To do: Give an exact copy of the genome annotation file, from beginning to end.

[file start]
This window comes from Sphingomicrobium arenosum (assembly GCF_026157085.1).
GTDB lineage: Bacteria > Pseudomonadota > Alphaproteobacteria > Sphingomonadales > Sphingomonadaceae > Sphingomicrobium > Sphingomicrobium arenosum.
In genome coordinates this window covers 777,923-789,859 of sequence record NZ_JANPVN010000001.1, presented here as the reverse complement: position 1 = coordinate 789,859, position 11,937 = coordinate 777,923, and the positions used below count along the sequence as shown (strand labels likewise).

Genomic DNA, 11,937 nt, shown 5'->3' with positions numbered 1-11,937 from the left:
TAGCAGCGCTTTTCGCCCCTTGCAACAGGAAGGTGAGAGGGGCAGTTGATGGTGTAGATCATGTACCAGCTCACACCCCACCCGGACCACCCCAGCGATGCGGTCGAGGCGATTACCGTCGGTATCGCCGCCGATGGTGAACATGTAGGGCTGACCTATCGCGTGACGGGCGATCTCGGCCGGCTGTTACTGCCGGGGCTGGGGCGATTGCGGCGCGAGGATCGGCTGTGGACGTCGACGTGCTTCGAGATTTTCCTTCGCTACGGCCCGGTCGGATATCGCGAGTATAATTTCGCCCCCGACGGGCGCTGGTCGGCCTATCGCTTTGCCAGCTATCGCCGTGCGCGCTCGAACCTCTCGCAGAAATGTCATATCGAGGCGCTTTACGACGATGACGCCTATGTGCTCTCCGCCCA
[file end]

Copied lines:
This window comes from Sphingomicrobium arenosum (assembly GCF_026157085.1).
GTDB lineage: Bacteria > Pseudomonadota > Alphaproteobacteria > Sphingomonadales > Sphingomonadaceae > Sphingomicrobium > Sphingomicrobium arenosum.
In genome coordinates this window covers 777,923-789,859 of sequence record NZ_JANPVN010000001.1, presented here as the reverse complement: position 1 = coordinate 789,859, position 11,937 = coordinate 777,923, and the positions used below count along the sequence as shown (strand labels likewise).

Genomic DNA, 11,937 nt, shown 5'->3' with positions numbered 1-11,937 from the left:
TAGCAGCGCTTTTCGCCCCTTGCAACAGGAAGGTGAGAGGGGCAGTTGATGGTGTAGATCATGTACCAGCTCACACCCCACCCGGACCACCCCAGCGATGCGGTCGAGGCGATTACCGTCGGTATCGCCGCCGATGGTGAACATGTAGGGCTGACCTATCGCGTGACGGGCGATCTCGGCCGGCTGTTACTGCCGGGGCTGGGGCGATTGCGGCGCGAGGATCGGCTGTGGACGTCGACGTGCTTCGAGATTTTCCTTCGCTACGGCCCGGTCGGATATCGCGAGTATAATTTCGCCCCCGACGGGCGCTGGTCGGCCTATCGCTTTGCCAGCTATCGCCGTGCGCGCTCGAACCTCTCGCAGAAATGTCATATCGAGGCGCTTTACGACGATGACGCCTATGTGCTCTCCGCCCA